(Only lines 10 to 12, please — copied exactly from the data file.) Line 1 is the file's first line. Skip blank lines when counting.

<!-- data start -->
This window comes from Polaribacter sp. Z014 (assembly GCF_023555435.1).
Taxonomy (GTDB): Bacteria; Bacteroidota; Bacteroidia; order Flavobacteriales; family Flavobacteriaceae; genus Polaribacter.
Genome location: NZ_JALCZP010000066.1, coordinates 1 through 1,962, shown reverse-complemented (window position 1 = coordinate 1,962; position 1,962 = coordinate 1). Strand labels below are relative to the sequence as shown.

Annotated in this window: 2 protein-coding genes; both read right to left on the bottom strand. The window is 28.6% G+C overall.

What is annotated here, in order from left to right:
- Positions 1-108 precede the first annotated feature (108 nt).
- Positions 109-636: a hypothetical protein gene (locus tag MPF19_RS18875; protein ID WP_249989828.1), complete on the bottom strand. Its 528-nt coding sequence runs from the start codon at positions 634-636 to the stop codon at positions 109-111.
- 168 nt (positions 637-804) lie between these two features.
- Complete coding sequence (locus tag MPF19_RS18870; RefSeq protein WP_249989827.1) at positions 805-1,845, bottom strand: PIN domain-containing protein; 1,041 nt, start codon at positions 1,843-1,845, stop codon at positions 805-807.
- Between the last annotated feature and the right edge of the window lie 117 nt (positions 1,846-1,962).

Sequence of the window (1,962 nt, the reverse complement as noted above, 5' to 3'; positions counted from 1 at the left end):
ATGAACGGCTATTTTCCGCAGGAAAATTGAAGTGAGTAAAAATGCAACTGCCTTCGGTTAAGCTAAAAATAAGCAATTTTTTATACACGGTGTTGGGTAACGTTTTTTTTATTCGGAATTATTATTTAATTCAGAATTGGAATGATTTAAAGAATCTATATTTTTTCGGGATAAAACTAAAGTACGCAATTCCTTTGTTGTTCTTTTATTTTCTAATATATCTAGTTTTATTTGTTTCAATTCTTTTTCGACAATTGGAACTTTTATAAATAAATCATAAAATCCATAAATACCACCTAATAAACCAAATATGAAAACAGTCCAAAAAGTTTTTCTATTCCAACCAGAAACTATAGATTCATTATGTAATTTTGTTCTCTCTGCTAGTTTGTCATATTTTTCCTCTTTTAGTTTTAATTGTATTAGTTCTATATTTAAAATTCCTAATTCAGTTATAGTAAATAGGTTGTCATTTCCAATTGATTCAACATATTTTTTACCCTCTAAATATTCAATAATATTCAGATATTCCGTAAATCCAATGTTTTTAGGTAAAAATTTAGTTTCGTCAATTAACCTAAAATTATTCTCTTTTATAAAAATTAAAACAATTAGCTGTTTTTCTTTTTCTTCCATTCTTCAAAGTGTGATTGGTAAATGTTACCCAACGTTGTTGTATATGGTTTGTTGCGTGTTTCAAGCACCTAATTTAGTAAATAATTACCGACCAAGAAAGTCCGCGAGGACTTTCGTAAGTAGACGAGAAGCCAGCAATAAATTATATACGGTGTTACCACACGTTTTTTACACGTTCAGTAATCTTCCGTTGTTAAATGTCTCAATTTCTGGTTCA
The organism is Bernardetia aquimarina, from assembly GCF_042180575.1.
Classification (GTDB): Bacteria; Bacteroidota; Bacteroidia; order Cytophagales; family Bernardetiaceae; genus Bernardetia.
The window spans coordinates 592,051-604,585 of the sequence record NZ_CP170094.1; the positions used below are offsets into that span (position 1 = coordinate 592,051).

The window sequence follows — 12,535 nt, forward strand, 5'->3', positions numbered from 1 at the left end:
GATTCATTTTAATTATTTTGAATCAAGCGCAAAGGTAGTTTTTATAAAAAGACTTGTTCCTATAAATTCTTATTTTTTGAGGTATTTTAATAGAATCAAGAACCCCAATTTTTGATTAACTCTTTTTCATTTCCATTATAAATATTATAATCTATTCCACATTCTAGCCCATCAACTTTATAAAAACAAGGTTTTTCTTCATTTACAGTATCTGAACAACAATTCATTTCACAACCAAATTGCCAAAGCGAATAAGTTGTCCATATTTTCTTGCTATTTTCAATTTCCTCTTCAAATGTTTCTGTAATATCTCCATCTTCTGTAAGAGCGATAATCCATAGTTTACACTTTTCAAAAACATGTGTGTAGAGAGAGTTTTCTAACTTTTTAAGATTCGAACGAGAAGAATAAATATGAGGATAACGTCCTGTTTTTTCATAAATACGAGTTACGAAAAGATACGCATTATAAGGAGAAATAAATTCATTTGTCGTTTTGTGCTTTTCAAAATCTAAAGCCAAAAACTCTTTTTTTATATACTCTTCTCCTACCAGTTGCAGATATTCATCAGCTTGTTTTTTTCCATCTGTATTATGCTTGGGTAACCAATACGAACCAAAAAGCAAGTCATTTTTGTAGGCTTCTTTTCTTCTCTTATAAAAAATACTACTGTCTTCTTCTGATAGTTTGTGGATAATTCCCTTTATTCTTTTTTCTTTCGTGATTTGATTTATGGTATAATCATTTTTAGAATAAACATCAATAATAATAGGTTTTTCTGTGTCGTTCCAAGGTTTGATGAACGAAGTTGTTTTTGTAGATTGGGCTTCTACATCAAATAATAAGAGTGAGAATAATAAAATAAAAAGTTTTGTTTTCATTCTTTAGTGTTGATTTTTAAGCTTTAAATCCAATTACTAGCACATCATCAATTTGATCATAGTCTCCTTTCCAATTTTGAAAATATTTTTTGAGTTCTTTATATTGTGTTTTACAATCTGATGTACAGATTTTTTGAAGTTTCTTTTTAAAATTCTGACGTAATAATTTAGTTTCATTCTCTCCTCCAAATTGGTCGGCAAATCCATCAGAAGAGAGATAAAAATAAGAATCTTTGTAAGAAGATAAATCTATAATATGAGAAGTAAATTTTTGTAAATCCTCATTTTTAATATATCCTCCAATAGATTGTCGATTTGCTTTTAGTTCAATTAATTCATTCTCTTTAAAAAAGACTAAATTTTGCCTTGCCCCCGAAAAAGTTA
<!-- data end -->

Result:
- Between the last annotated feature and the right edge of the window lie 117 nt (positions 1,846-1,962).

Sequence of the window (1,962 nt, the reverse complement as noted above, 5' to 3'; positions counted from 1 at the left end):
ATGAACGGCTATTTTCCGCAGGAAAATTGAAGTGAGTAAAAATGCAACTGCCTTCGGTTAAGCTAAAAATAAGCAATTTTTTATACACGGTGTTGGGTAACGTTTTTTTTATTCGGAATTATTATTTAATTCAGAATTGGAATGATTTAAAGAATCTATATTTTTTCGGGATAAAACTAAAGTACGCAATTCCTTTGTTGTTCTTTTATTTTCTAATATATCTAGTTTTATTTGTTTCAATTCTTTTTCGACAATTGGAACTTTTATAAATAAATCATAAAATCCATAAATACCACCTAATAAACCAAATATGAAAACAGTCCAAAAAGTTTTTCTATTCCAACCAGAAACTATAGATTCATTATGTAATTTTGTTCTCTCTGCTAGTTTGTCATATTTTTCCTCTTTTAGTTTTAATTGTATTAGTTCTATATTTAAAATTCCTAATTCAGTTATAGTAAATAGGTTGTCATTTCCAATTGATTCAACATATTTTTTACCCTCTAAATATTCAATAATATTCAGATATTCCGTAAATCCAATGTTTTTAGGTAAAAATTTAGTTTCGTCAATTAACCTAAAATTATTCTCTTTTATAAAAATTAAAACAATTAGCTGTTTTTCTTTTTCTTCCATTCTTCAAAGTGTGATTGGTAAATGTTACCCAACGTTGTTGTATATGGTTTGTTGCGTGTTTCAAGCACCTAATTTAGTAAATAATTACCGACCAAGAAAGTCCGCGAGGACTTTCGTAAGTAGACGAGAAGCCAGCAATAAATTATATACGGTGTTACCACACGTTTTTTACACGTTCAGTAATCTTCCGTTGTTAAATGTCTCAATTTCTGGTTCA